* Exports reach record levels in December
* Flows increase ahead of refinery maintenance in Mideast
LONDON, Jan 9 (Reuters) - Gasoline exports from Europe to the Middle East have surged in recent months to record highs as traders seek to fill a gap due to particularly heavy refinery maintenance in the region in the coming months, according to shipping data and trading sources.
So far this month, at least a dozen tankers have been confirmed or placed on subjects, a term used in the industry to denote a provisional booking for an oil tanker, to load the motor fuel in Europe in January with options for the owners of the cargo to deliver to the Middle East.
The ships could potentially move over 700,000 tonnes of gasoline along the route, near a record level achieved in December.
"November's loadings bound for the Middle East almost tripled versus the month prior, reaching the highest on our records (since the start of 2014), before climbing even higher in December to just shy of 900,000 tonnes," said Matt Smith, an analyst for energy database Clipper Data.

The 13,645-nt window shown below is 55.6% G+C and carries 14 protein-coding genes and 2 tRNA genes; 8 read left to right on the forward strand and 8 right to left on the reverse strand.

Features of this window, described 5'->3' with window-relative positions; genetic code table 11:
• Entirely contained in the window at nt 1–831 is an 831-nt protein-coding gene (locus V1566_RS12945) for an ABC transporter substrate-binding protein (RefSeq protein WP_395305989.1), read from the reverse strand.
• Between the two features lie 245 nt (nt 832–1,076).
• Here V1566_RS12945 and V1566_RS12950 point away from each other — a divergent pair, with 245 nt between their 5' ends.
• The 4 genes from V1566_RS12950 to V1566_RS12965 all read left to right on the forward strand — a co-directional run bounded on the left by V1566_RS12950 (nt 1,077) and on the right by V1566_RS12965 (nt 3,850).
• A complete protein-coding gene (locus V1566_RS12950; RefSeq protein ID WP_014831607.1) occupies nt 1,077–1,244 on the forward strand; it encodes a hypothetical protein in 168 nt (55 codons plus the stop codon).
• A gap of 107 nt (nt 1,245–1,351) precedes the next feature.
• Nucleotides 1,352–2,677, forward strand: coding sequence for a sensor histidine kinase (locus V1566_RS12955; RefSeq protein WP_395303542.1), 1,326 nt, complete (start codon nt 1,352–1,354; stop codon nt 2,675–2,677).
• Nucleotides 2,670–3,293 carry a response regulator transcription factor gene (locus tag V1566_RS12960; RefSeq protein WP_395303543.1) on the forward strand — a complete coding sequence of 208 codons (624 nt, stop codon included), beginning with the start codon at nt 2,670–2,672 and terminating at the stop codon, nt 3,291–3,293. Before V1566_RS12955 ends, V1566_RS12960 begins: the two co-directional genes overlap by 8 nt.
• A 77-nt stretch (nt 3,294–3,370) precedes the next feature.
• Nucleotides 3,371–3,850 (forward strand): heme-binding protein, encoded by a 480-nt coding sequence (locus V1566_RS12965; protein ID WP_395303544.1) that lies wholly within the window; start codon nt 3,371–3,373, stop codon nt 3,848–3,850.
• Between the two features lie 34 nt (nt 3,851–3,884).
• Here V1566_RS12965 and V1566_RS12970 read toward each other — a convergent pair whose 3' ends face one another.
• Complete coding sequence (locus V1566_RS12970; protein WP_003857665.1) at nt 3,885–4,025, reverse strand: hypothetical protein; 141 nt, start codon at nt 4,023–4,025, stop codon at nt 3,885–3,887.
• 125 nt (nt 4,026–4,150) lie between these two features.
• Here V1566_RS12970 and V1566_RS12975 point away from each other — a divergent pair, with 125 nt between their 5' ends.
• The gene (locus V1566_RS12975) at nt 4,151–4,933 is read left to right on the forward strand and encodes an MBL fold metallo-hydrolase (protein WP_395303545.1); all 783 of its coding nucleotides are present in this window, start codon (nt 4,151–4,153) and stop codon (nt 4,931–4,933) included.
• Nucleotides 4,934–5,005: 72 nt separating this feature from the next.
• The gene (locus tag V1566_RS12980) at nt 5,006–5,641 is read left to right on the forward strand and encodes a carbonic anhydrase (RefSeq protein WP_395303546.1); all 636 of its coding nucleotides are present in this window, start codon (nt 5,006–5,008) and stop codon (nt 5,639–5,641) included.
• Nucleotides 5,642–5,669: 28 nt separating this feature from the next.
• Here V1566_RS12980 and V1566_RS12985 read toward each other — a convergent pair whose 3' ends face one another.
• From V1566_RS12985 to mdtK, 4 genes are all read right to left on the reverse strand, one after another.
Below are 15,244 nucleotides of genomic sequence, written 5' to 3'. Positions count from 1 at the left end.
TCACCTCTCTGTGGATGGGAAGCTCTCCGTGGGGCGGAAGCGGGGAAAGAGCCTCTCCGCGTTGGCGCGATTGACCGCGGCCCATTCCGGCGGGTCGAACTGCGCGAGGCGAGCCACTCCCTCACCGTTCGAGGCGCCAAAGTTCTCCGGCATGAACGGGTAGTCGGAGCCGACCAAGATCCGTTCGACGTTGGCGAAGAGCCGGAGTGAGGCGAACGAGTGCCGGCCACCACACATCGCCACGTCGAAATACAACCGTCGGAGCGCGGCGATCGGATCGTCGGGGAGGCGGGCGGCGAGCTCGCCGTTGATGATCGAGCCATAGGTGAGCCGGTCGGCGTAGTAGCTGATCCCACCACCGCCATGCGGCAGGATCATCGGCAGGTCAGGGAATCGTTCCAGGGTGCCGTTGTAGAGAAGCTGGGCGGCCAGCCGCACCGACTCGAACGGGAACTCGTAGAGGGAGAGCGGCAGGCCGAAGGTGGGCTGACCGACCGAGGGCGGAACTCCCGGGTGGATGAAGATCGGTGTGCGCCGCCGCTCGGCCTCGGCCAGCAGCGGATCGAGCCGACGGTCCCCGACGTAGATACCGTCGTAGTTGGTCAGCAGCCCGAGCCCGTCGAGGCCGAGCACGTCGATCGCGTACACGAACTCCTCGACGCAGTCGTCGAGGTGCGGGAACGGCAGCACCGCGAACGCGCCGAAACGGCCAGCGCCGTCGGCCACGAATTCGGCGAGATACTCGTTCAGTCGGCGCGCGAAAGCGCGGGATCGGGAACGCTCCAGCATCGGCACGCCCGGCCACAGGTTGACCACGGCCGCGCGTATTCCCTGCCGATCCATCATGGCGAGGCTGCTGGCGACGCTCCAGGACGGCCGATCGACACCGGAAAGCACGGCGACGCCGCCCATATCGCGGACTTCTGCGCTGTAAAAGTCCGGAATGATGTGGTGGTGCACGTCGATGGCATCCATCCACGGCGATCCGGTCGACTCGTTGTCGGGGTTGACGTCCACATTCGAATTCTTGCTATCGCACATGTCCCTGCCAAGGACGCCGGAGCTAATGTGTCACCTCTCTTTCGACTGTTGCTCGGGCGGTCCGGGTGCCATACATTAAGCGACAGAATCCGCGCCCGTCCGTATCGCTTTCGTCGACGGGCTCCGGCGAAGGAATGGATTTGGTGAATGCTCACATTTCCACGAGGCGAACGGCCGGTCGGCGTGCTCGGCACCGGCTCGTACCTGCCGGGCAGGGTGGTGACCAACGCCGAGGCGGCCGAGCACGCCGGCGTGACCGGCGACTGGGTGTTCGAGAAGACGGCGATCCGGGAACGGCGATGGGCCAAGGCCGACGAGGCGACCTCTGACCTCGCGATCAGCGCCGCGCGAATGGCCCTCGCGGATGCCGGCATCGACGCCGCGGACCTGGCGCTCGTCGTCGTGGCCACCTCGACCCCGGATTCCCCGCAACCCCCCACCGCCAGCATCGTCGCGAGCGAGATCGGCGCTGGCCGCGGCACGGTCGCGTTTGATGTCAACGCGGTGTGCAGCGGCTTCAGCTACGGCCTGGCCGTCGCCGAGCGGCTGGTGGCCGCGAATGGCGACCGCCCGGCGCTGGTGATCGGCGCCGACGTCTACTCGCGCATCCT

Gasoline exports from Europe to the Middle East are fairly regular, but a heavy maintenance schedule in the Middle East, which holds some of the world's largest and most advanced refineries, has pushed up demand on the route over the past few months.
Lower gasoline refining margins and prices in recent months have helped open the arbitrage out of Europe, particularly as exports to the U.S. East Coast, traditionally the main market for European sellers, have dropped. <EUROBOB-ARA, BFO->
The Middle East is also a key exporter to Europe of middle distillates, such as diesel and jet fuel, although Europe is well supplied with these products at present.
"There is ... a substantial turnaround schedule planned in the Middle East, one of Europe's key sources of product imports," U.S. bank Morgan Stanley said in a note last week, adding that around 1 million barrels-per-day of refining capacity will go down in the region in early March.
One of the main shutdowns is the 400,000 bpd Saudi Aramco Mobil Refinery Co (Samref) plant which is scheduled to shut for over seven weeks from March 10.
Europe produces more gasoline that it needs and is a major exporter of the motor fuel. Its key export markets are the United States, West Africa, the Middle East and Asia Pacific.
While European exports to the United States have languished in recent months due to an abundance of supplies there, sellers in Europe have been able to find a reprieve from strong demand in Nigeria and from the Middle East.
(Reporting by Ahmad Ghaddar; Editing by Adrian Croft)